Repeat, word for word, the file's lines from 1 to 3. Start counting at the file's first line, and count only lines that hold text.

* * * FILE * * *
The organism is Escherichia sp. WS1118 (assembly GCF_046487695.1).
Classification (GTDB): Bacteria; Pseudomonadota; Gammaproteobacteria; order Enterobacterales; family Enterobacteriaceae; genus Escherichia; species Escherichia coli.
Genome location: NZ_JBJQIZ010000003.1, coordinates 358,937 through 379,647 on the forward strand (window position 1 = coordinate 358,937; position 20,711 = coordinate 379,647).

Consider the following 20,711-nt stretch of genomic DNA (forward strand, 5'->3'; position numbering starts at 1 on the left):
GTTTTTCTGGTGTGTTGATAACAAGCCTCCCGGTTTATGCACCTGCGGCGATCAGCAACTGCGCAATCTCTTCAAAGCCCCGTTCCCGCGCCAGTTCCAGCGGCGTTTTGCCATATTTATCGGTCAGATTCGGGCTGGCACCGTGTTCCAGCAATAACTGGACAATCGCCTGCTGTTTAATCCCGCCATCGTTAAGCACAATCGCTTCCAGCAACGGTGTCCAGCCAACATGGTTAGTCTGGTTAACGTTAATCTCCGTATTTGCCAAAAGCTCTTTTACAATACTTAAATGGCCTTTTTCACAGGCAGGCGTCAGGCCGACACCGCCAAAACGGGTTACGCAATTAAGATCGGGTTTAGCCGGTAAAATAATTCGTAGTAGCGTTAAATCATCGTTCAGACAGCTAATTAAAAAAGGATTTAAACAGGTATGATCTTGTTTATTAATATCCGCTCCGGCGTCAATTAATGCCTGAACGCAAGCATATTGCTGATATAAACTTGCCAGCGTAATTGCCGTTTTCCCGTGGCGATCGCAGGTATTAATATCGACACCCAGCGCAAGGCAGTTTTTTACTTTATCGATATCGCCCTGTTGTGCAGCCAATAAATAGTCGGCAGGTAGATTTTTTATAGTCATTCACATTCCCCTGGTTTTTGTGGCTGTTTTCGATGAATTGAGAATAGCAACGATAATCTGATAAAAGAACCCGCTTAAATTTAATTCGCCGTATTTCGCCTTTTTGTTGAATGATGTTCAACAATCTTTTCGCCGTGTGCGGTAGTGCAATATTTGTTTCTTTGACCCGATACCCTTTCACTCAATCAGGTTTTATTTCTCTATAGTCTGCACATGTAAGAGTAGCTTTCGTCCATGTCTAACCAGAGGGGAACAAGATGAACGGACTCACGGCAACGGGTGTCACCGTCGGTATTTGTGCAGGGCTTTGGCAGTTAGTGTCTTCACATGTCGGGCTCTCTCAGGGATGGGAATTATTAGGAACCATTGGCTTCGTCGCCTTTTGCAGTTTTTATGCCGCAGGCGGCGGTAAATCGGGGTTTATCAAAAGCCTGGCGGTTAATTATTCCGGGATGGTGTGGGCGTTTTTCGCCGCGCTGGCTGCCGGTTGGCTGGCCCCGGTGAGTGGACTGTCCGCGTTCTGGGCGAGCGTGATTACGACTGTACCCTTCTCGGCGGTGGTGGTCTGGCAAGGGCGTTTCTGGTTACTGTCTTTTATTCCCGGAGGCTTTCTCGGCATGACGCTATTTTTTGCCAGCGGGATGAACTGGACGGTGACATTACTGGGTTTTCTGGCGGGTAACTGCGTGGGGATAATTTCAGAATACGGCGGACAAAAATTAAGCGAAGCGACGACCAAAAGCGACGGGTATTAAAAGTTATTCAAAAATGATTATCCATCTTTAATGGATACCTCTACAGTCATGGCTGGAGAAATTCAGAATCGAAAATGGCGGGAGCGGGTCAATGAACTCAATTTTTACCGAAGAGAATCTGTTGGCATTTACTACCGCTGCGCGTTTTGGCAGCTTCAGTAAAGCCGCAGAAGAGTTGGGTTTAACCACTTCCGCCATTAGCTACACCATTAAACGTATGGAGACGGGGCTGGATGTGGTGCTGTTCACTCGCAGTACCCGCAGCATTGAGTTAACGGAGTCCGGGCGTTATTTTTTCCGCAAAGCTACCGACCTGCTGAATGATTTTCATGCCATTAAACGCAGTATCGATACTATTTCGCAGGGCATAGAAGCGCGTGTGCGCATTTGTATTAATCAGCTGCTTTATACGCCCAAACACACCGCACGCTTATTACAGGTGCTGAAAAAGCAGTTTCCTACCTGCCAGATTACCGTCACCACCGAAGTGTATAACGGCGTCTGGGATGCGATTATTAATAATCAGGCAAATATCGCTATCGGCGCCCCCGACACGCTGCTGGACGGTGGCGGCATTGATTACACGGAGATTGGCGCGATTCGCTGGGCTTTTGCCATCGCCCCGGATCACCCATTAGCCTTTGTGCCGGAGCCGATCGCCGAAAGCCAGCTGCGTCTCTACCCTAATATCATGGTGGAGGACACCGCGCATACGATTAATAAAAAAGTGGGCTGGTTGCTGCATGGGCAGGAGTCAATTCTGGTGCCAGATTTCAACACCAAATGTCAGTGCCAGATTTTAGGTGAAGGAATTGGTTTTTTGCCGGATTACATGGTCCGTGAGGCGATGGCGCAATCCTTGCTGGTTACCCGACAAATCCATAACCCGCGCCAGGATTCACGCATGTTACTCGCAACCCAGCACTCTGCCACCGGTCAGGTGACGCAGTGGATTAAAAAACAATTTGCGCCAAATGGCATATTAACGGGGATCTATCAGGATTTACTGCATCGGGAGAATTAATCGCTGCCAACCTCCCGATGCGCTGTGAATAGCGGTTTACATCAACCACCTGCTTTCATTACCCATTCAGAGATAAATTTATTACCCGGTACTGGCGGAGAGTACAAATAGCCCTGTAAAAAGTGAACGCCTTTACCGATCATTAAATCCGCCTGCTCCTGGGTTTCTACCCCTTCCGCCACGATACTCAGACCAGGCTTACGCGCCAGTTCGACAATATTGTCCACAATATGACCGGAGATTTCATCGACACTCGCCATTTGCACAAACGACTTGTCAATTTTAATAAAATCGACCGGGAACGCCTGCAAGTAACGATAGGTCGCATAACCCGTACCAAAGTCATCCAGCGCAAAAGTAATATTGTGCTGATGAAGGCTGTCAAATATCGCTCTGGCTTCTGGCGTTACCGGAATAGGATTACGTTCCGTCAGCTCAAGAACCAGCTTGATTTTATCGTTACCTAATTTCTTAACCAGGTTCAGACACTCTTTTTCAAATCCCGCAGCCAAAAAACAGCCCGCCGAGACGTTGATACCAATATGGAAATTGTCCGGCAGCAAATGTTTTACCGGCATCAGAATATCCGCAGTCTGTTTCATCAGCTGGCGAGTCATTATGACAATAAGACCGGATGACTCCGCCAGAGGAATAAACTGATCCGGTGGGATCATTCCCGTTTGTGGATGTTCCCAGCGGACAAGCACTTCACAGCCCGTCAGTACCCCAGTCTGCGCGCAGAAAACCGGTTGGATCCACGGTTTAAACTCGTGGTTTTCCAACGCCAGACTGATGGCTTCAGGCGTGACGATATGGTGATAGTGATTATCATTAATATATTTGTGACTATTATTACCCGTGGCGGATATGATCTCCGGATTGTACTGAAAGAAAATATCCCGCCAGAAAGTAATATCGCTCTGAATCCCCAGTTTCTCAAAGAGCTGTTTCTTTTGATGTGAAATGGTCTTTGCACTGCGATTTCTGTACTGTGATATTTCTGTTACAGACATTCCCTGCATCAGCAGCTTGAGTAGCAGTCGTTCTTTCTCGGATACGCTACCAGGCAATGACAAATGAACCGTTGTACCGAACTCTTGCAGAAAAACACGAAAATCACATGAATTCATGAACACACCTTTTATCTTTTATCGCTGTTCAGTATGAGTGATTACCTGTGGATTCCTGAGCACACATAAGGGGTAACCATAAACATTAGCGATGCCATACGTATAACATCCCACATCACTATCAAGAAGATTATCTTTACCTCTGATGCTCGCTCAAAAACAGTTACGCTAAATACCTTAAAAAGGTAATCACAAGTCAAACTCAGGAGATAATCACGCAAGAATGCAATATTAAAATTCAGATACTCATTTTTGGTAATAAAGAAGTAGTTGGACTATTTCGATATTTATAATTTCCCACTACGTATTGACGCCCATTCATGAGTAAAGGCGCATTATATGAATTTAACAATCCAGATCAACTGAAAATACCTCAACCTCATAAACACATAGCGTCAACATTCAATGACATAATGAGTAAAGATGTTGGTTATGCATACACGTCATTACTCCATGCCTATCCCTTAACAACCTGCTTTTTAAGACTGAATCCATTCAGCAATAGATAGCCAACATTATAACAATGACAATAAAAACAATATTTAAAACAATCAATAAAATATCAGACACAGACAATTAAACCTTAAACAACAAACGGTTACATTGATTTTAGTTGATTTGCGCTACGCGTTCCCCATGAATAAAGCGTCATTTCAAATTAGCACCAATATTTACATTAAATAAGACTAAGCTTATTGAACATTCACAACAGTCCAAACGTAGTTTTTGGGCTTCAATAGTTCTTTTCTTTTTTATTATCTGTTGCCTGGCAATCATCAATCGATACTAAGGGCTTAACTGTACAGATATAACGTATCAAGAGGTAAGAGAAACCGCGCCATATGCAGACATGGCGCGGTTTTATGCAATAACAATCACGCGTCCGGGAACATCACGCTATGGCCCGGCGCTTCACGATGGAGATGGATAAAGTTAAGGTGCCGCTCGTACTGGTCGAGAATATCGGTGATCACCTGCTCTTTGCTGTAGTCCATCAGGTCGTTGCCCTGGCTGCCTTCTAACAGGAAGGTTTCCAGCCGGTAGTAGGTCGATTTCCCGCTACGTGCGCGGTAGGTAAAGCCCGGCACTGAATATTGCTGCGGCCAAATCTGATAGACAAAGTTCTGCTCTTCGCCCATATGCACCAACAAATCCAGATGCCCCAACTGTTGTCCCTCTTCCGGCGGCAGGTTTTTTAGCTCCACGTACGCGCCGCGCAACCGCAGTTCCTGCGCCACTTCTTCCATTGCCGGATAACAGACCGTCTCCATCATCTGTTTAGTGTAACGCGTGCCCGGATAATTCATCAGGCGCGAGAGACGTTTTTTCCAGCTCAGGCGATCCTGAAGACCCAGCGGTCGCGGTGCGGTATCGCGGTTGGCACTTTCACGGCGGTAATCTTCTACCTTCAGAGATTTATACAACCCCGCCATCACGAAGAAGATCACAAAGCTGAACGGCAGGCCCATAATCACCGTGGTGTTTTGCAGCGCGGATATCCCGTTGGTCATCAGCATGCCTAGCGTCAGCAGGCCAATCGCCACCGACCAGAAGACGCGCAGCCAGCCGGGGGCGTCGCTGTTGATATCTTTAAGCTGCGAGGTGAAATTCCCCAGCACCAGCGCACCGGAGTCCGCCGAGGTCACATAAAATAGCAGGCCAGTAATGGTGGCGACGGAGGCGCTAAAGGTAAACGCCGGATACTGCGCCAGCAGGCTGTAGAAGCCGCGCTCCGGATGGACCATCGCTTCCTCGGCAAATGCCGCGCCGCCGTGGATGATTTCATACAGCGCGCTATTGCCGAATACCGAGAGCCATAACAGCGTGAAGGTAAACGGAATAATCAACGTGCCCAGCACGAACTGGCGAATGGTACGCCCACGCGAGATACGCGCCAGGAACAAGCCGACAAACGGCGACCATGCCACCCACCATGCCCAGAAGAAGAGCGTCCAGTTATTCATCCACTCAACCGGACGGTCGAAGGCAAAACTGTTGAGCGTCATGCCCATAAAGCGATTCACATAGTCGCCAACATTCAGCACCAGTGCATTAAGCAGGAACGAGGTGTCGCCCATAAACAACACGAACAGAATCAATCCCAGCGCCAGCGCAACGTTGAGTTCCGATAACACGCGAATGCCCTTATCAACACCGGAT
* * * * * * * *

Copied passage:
The organism is Escherichia sp. WS1118 (assembly GCF_046487695.1).
Classification (GTDB): Bacteria; Pseudomonadota; Gammaproteobacteria; order Enterobacterales; family Enterobacteriaceae; genus Escherichia; species Escherichia coli.
Genome location: NZ_JBJQIZ010000003.1, coordinates 358,937 through 379,647 on the forward strand (window position 1 = coordinate 358,937; position 20,711 = coordinate 379,647).